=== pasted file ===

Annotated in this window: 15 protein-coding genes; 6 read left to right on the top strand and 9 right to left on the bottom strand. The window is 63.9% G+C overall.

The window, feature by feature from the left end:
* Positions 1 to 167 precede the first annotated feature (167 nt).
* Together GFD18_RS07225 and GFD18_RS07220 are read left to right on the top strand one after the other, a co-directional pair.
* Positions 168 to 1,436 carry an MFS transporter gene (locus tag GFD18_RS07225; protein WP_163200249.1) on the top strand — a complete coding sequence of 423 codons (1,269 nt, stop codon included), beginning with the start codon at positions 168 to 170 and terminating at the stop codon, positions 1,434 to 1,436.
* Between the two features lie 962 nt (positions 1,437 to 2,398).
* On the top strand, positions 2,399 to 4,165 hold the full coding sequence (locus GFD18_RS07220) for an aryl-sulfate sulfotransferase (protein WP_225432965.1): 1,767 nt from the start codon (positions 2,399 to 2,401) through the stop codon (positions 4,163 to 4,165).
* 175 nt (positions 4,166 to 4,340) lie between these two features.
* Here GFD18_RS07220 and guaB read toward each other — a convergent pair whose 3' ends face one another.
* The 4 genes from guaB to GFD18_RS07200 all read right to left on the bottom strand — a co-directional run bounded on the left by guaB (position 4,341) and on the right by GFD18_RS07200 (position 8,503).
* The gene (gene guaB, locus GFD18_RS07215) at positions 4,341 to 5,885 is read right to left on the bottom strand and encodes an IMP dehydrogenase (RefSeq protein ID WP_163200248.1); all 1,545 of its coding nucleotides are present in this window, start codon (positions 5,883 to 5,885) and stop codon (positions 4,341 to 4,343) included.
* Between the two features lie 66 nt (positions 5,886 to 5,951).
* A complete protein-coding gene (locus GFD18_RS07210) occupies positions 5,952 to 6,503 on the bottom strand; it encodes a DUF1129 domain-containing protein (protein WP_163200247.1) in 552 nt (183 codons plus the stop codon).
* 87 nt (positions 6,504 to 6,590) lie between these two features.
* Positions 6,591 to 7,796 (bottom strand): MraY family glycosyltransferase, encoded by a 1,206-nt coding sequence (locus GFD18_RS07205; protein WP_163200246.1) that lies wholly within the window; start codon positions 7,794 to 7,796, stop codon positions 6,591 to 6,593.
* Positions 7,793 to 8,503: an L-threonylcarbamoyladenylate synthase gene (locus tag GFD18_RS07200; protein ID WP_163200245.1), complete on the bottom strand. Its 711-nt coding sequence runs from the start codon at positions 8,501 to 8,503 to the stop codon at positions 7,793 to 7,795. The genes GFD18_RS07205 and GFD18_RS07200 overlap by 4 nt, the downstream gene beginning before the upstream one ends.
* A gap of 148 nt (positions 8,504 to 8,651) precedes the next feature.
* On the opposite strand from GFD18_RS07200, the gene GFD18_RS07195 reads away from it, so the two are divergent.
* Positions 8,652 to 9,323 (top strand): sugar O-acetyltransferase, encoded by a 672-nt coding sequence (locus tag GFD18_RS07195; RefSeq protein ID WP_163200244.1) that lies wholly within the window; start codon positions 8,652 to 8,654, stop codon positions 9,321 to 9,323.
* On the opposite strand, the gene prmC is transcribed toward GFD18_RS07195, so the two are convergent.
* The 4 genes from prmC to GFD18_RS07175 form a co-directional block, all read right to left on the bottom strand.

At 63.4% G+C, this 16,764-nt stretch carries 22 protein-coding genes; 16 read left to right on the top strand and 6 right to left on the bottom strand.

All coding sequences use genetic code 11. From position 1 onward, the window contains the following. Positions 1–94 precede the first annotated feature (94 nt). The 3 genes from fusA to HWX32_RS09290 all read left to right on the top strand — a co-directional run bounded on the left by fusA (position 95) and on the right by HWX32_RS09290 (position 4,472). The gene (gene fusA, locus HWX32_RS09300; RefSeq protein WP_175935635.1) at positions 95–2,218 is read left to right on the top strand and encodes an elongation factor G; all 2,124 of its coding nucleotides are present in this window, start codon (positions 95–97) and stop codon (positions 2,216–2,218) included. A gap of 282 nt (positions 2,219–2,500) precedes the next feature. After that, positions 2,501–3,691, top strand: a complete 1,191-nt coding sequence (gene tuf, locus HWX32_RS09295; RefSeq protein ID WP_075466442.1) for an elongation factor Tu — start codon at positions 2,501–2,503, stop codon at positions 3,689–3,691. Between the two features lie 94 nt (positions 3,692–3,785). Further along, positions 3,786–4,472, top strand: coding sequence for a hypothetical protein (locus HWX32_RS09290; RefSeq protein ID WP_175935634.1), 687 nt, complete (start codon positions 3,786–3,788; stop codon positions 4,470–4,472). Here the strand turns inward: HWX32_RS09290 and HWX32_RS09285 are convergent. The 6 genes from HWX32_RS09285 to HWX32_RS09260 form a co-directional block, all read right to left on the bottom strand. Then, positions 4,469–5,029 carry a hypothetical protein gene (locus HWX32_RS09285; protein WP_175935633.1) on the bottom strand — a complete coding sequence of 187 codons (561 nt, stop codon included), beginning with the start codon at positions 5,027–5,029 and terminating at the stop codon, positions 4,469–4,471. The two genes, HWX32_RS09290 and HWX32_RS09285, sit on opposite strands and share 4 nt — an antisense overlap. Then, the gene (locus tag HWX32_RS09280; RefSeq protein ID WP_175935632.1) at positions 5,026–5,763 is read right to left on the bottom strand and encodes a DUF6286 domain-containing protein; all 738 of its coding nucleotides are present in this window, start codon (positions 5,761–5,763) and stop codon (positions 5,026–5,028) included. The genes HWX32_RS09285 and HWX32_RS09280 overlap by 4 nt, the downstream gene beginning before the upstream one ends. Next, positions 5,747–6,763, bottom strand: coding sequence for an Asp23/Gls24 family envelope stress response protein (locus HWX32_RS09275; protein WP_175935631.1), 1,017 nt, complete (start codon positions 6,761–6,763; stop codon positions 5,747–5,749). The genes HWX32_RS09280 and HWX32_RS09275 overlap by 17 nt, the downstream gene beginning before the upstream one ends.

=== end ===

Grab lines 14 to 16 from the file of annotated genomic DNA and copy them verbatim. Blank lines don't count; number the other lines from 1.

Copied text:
* 87 nt (positions 6,504 to 6,590) lie between these two features.
* Positions 6,591 to 7,796 (bottom strand): MraY family glycosyltransferase, encoded by a 1,206-nt coding sequence (locus GFD18_RS07205; protein WP_163200246.1) that lies wholly within the window; start codon positions 7,794 to 7,796, stop codon positions 6,591 to 6,593.
* Positions 7,793 to 8,503: an L-threonylcarbamoyladenylate synthase gene (locus tag GFD18_RS07200; protein ID WP_163200245.1), complete on the bottom strand. Its 711-nt coding sequence runs from the start codon at positions 8,501 to 8,503 to the stop codon at positions 7,793 to 7,795. The genes GFD18_RS07205 and GFD18_RS07200 overlap by 4 nt, the downstream gene beginning before the upstream one ends.